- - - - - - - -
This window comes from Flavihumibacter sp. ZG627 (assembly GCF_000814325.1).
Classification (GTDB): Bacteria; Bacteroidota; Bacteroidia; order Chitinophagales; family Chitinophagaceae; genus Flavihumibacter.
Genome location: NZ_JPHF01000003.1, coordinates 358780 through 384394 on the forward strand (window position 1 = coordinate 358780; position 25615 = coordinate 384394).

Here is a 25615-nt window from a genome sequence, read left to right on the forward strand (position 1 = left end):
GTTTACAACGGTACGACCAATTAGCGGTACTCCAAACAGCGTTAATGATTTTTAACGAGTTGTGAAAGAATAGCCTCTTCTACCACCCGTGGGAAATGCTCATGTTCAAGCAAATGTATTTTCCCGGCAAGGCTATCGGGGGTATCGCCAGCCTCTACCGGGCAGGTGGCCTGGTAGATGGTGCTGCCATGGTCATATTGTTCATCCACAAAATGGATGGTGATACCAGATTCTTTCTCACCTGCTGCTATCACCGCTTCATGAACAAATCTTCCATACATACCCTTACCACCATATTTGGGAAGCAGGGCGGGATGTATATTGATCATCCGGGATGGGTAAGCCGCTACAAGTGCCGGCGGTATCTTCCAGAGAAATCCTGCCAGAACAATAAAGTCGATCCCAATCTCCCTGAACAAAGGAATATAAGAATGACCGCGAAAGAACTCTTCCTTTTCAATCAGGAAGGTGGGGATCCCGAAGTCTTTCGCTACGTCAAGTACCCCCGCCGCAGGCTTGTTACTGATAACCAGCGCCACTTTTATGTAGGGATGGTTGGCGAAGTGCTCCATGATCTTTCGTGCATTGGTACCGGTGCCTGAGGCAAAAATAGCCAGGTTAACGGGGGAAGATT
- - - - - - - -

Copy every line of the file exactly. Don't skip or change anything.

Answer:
This window comes from Flavihumibacter sp. ZG627 (assembly GCF_000814325.1).
Classification (GTDB): Bacteria; Bacteroidota; Bacteroidia; order Chitinophagales; family Chitinophagaceae; genus Flavihumibacter.
Genome location: NZ_JPHF01000003.1, coordinates 358780 through 384394 on the forward strand (window position 1 = coordinate 358780; position 25615 = coordinate 384394).

Here is a 25615-nt window from a genome sequence, read left to right on the forward strand (position 1 = left end):
GTTTACAACGGTACGACCAATTAGCGGTACTCCAAACAGCGTTAATGATTTTTAACGAGTTGTGAAAGAATAGCCTCTTCTACCACCCGTGGGAAATGCTCATGTTCAAGCAAATGTATTTTCCCGGCAAGGCTATCGGGGGTATCGCCAGCCTCTACCGGGCAGGTGGCCTGGTAGATGGTGCTGCCATGGTCATATTGTTCATCCACAAAATGGATGGTGATACCAGATTCTTTCTCACCTGCTGCTATCACCGCTTCATGAACAAATCTTCCATACATACCCTTACCACCATATTTGGGAAGCAGGGCGGGATGTATATTGATCATCCGGGATGGGTAAGCCGCTACAAGTGCCGGCGGTATCTTCCAGAGAAATCCTGCCAGAACAATAAAGTCGATCCCAATCTCCCTGAACAAAGGAATATAAGAATGACCGCGAAAGAACTCTTCCTTTTCAATCAGGAAGGTGGGGATCCCGAAGTCTTTCGCTACGTCAAGTACCCCCGCCGCAGGCTTGTTACTGATAACCAGCGCCACTTTTATGTAGGGATGGTTGGCGAAGTGCTCCATGATCTTTCGTGCATTGGTACCGGTGCCTGAGGCAAAAATAGCCAGGTTAACGGGGGAAGATT